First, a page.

Human activities on land use make the land-cover gradually change or transit. In this study, we examined the use of Landsat TM data to detect the land use change of Kigali between 1987 and 2009 using remote sensing techniques and analysis of data using ENVI and ArcGIS, a GIS software. Six different categories of land use were distinguished: bare soil, built up land, wetland, water, vegetation, and others. With remote sensing techniques, we analyzed land use data in 1987, 1999 and 2009, changed areas were found and a dynamic situation of land use in Kigali city was found during the 22 years studied. According to relevant Landsat data, the research focused on land use change in accordance with the role of remote sensing in the process of urbanization. The result of the work has shown the rapid increase of built up land between 1987 and 1999 and a big decrease of vegetation caused by the rebuild of the city after the 1994 genocide, while in the period of 1999 to 2009 there was a reduction in built up land and vegetation, after the authority of Kigali city established, a Master Plan where all constructions which were not in the range of the master Plan were destroyed. Rwanda's capital, Kigali City, through the expansion of the urban area, it is increasing the internal employment rate and attracts business investors and the service sector to improve their economy, which will increase the population growth and provide a better life. The overall planning of the city of Kigali considers the environment, land use, infrastructure, cultural and socio-economic factors, the economic development and population forecast, urban development, and constraints specification. To achieve the above purpose, the Government has set for the overall planning of city Kigali, different stages of the detailed description of the design, strategy and action plan that would guide Kigali planners and members of the public in the future to have more detailed regional plans and practical measures. Thus, land use change is significantly the performance of Kigali active human area, which plays an important role for the country to take certain decisions. Another area to take into account is the natural situation of Kigali city. Agriculture in the region does not occupy a dominant position, and with the population growth and socio-economic development, the construction area will gradually rise and speed up the process of urbanization. Thus, as a developing country, Rwanda's population continues to grow and there is low rate of utilization of land, where urbanization remains low. As mentioned earlier, the 1994 genocide massacres, population growth and urbanization processes, have been the factors driving the dramatic changes in land use. The focus on further research would be on analysis of Rwanda’s natural resources, social and economic factors that could be, the driving force of land use change.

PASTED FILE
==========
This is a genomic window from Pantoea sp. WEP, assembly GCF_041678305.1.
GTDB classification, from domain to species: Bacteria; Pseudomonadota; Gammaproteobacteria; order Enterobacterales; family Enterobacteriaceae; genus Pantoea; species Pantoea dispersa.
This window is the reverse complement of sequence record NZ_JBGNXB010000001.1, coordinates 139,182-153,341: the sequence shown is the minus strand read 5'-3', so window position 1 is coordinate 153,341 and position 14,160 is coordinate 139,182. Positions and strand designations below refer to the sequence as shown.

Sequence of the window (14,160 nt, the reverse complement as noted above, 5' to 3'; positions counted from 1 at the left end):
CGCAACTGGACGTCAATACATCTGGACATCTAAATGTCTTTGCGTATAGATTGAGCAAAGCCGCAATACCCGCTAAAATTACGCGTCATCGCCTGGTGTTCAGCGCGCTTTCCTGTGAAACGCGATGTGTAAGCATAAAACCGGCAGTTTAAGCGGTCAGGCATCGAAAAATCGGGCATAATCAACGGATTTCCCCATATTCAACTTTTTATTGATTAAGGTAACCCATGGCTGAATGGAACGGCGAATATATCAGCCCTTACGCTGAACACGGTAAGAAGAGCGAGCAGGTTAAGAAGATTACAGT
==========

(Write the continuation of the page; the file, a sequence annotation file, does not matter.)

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235